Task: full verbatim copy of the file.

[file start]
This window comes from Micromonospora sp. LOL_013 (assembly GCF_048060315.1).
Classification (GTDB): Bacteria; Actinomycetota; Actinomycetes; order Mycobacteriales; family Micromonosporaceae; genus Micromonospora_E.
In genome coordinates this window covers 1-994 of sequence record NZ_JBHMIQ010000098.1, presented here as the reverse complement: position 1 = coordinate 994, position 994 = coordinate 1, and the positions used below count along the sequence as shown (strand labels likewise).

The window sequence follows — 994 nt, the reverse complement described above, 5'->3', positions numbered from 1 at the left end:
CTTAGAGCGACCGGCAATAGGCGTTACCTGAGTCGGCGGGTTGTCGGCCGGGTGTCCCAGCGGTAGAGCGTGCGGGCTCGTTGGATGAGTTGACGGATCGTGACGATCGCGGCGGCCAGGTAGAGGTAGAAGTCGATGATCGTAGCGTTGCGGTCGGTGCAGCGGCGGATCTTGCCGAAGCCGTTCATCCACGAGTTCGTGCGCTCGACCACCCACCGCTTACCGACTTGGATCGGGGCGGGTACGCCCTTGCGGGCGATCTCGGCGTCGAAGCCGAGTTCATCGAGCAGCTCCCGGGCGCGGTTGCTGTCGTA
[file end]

This window comes from Micromonospora sp. LOL_013 (assembly GCF_048060315.1).
Classification (GTDB): Bacteria; Actinomycetota; Actinomycetes; order Mycobacteriales; family Micromonosporaceae; genus Micromonospora_E.
In genome coordinates this window covers 1-994 of sequence record NZ_JBHMIQ010000098.1, presented here as the reverse complement: position 1 = coordinate 994, position 994 = coordinate 1, and the positions used below count along the sequence as shown (strand labels likewise).

The window sequence follows — 994 nt, the reverse complement described above, 5'->3', positions numbered from 1 at the left end:
CTTAGAGCGACCGGCAATAGGCGTTACCTGAGTCGGCGGGTTGTCGGCCGGGTGTCCCAGCGGTAGAGCGTGCGGGCTCGTTGGATGAGTTGACGGATCGTGACGATCGCGGCGGCCAGGTAGAGGTAGAAGTCGATGATCGTAGCGTTGCGGTCGGTGCAGCGGCGGATCTTGCCGAAGCCGTTCATCCACGAGTTCGTGCGCTCGACCACCCACCGCTTACCGACTTGGATCGGGGCGGGTACGCCCTTGCGGGCGATCTCGGCGTCGAAGCCGAGTTCATCGAGCAGCTCCCGGGCGCGGTTGCTGTCGTA